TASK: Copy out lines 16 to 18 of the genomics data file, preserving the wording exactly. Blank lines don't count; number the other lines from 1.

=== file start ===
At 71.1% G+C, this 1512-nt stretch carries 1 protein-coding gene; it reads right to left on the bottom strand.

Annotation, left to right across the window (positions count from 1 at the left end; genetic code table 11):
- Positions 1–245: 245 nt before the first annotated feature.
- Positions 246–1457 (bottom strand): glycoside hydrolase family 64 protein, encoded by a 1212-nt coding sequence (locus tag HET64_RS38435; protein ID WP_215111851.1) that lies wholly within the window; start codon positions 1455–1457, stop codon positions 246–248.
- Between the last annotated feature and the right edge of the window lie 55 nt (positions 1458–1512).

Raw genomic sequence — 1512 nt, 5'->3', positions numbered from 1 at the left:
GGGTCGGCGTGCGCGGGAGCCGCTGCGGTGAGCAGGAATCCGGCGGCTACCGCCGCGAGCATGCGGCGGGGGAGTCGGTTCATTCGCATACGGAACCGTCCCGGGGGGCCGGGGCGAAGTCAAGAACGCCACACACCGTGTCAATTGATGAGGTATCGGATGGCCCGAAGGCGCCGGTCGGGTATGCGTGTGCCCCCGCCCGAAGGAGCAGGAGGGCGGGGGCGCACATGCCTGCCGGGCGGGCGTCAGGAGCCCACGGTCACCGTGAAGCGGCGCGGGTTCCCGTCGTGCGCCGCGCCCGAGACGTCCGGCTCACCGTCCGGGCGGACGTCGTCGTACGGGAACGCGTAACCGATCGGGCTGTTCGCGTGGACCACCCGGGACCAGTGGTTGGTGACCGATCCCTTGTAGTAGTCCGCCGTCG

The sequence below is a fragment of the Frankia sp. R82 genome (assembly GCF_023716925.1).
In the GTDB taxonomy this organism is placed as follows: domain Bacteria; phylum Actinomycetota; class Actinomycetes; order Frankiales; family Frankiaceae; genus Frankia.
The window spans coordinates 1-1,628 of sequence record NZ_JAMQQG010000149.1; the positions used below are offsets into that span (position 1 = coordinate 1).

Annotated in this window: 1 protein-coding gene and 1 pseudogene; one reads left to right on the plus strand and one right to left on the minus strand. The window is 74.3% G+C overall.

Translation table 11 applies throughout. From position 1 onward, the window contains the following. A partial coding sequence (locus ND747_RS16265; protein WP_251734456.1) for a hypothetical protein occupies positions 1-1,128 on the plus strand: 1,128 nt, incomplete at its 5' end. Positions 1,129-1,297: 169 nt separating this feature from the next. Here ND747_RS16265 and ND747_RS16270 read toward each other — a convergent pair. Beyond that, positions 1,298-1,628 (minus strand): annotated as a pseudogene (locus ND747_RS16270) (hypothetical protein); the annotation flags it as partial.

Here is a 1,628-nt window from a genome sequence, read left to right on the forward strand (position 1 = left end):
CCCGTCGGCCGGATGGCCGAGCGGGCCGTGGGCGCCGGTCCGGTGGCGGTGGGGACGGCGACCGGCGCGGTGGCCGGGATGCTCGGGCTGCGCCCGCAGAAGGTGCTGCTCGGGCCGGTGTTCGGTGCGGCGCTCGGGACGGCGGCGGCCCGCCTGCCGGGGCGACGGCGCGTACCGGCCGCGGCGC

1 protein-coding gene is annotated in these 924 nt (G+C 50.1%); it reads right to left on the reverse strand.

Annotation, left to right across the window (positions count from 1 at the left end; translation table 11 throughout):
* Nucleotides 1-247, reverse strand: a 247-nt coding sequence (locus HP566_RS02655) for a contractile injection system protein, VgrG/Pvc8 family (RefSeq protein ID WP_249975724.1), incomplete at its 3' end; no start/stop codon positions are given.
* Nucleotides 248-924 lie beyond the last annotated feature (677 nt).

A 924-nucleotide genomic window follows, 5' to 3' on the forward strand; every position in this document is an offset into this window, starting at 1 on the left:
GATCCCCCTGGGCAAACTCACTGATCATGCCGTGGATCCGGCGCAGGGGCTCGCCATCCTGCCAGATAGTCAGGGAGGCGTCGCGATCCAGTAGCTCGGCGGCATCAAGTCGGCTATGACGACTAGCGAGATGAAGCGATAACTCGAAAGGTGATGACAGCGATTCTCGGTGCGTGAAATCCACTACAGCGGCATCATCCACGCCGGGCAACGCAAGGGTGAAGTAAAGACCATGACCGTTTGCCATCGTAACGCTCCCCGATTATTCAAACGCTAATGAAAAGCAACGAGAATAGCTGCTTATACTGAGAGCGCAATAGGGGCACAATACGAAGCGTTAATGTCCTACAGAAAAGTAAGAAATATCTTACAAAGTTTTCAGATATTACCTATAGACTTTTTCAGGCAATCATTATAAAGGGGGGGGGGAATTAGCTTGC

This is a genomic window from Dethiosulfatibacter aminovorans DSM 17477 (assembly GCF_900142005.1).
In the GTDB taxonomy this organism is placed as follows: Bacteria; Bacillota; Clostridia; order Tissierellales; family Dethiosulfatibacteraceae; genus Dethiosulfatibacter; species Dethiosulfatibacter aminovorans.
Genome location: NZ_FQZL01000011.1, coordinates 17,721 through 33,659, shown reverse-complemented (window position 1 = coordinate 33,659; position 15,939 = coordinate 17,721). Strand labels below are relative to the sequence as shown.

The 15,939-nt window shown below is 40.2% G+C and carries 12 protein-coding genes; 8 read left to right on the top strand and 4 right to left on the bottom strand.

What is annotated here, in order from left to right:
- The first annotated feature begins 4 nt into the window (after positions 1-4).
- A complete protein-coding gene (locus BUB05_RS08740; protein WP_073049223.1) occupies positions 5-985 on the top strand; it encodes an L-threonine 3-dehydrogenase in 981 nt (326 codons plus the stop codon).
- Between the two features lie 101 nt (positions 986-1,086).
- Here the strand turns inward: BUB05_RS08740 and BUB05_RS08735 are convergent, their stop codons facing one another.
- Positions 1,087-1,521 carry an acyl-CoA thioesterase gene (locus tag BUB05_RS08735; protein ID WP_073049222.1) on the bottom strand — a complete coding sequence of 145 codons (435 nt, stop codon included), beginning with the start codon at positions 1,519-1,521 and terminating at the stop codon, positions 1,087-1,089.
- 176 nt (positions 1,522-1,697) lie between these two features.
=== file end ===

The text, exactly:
Annotation, left to right across the window (positions count from 1 at the left end; translation table 11 throughout):
* Nucleotides 1-247, reverse strand: a 247-nt coding sequence (locus HP566_RS02655) for a contractile injection system protein, VgrG/Pvc8 family (RefSeq protein ID WP_249975724.1), incomplete at its 3' end; no start/stop codon positions are given.
* Nucleotides 248-924 lie beyond the last annotated feature (677 nt).